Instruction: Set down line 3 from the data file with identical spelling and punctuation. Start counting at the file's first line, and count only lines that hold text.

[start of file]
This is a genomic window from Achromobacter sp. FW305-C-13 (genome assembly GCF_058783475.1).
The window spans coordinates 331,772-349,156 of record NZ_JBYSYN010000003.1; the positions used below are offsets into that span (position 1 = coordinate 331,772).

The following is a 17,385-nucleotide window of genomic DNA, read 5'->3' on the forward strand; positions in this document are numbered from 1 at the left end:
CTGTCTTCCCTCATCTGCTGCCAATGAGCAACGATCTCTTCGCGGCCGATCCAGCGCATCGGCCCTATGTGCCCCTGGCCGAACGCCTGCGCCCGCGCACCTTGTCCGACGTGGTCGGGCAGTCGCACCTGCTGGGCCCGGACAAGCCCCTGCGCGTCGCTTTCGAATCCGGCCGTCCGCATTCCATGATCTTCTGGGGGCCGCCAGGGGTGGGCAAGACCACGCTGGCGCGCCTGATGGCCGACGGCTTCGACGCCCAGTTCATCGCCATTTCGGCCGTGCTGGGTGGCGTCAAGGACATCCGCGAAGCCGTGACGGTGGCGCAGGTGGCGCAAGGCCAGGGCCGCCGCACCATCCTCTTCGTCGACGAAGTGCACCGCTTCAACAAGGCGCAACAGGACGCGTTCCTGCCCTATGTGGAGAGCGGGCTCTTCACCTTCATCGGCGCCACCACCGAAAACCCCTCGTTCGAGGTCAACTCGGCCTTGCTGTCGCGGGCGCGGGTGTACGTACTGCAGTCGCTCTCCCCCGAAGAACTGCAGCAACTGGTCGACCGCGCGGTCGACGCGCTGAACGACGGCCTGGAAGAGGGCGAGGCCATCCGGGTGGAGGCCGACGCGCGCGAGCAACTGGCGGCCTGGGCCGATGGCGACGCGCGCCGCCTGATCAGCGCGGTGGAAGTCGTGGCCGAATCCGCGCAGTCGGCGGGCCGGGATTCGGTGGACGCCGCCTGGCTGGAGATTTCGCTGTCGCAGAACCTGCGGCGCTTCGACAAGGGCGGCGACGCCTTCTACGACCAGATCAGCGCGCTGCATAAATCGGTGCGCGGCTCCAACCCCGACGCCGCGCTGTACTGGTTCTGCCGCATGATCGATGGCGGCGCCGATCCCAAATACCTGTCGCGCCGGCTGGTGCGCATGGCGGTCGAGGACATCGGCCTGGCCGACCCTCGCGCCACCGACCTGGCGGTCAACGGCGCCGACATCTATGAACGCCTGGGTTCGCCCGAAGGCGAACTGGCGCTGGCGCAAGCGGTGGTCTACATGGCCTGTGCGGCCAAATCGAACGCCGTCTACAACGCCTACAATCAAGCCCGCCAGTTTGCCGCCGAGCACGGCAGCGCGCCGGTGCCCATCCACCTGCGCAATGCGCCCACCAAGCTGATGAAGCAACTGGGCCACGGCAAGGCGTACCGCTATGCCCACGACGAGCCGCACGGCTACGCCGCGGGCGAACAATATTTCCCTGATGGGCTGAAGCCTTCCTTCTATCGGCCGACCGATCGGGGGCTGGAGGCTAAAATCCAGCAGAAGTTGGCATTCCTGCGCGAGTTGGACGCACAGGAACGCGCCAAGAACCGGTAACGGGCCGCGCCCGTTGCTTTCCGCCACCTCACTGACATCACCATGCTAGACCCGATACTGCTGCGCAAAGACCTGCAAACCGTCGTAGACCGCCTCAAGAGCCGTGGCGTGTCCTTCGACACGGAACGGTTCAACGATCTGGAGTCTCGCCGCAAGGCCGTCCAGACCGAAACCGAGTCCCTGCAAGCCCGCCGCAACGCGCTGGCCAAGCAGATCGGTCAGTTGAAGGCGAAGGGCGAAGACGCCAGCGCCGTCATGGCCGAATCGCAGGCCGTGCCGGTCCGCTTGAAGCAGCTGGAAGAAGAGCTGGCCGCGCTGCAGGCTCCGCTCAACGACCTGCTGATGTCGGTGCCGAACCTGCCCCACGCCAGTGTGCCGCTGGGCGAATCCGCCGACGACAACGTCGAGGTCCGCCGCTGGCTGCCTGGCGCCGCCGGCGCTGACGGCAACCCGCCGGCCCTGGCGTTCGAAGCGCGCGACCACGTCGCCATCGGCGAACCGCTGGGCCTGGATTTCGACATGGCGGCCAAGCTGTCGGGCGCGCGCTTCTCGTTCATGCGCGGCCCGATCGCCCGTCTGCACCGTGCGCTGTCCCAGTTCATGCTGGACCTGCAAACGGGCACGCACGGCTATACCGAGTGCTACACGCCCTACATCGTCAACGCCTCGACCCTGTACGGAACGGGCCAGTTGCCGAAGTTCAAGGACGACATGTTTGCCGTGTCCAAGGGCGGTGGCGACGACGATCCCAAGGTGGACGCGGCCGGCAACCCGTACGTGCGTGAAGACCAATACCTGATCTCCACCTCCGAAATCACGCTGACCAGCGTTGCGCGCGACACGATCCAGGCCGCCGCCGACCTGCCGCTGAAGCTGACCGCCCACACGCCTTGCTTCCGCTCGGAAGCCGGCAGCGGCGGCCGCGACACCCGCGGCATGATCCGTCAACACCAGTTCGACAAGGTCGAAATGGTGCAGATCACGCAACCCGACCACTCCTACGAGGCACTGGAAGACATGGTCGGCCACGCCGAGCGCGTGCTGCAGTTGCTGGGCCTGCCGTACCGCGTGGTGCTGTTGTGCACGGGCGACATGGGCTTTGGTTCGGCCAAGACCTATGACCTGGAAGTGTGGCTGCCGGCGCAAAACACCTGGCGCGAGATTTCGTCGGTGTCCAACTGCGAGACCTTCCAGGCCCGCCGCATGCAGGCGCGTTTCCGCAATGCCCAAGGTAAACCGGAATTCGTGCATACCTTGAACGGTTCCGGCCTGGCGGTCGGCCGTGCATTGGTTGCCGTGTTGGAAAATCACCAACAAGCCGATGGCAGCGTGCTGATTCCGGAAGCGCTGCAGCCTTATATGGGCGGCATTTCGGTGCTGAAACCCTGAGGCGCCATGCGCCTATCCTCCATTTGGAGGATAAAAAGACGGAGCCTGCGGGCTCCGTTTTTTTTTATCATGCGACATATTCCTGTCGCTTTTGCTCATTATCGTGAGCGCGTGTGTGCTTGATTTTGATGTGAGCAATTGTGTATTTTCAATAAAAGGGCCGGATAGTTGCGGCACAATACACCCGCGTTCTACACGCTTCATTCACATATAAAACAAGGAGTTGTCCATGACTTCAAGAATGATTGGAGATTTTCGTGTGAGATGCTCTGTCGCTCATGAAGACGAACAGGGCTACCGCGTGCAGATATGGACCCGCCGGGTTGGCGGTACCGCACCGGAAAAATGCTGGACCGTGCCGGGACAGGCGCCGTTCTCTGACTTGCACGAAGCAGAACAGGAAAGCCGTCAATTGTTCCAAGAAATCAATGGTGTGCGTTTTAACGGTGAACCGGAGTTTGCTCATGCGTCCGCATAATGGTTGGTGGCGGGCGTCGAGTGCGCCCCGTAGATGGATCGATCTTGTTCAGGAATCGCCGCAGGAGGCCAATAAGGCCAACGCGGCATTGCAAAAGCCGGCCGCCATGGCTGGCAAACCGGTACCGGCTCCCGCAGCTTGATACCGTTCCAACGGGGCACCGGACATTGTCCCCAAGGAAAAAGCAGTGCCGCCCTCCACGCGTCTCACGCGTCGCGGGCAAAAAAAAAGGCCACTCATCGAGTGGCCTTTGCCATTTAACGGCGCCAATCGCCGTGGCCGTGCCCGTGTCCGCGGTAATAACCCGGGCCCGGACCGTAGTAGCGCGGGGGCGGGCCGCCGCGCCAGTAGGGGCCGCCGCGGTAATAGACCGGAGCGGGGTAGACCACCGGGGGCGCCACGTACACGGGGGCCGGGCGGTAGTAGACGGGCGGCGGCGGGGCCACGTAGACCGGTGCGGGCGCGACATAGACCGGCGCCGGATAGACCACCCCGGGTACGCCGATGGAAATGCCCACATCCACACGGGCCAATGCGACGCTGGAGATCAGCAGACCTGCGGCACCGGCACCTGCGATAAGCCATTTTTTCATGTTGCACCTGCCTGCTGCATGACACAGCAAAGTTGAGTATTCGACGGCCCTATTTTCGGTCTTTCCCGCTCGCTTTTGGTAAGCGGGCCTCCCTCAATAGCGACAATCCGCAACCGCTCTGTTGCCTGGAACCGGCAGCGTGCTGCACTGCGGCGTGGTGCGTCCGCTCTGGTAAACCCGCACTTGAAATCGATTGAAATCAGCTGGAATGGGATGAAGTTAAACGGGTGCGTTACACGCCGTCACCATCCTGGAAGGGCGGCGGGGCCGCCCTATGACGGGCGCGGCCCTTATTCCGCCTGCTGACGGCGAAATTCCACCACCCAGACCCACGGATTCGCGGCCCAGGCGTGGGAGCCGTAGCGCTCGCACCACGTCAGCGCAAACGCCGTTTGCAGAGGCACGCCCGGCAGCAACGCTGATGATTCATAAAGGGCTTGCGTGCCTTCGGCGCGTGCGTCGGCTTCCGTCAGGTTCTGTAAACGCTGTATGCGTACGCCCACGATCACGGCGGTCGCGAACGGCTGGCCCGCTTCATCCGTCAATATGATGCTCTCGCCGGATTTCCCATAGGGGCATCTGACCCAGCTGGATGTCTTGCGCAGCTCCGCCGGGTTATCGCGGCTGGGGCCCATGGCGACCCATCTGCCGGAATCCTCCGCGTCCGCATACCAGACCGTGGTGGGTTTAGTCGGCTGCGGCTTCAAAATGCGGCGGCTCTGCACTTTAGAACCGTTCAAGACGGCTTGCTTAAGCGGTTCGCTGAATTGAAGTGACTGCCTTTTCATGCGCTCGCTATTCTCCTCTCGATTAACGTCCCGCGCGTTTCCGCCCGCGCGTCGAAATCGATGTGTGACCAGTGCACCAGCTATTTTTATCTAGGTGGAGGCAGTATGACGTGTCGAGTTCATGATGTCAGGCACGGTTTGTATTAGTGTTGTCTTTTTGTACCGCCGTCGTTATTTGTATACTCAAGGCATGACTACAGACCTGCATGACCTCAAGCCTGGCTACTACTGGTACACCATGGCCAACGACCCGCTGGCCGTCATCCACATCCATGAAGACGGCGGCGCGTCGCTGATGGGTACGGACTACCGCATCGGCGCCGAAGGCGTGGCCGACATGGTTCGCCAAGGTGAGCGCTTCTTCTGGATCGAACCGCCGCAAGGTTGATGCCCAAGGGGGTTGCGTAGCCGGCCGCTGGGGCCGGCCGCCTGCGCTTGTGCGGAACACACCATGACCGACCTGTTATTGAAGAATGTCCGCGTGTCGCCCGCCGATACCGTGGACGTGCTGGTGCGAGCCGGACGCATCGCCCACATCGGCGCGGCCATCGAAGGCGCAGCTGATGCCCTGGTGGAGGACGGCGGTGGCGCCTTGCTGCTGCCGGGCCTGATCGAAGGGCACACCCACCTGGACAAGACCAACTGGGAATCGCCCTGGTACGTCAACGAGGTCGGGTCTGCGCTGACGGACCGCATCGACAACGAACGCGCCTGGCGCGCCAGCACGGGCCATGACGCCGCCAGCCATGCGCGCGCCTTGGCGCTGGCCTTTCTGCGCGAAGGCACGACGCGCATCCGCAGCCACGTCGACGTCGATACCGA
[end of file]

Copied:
The following is a 17,385-nucleotide window of genomic DNA, read 5'->3' on the forward strand; positions in this document are numbered from 1 at the left end: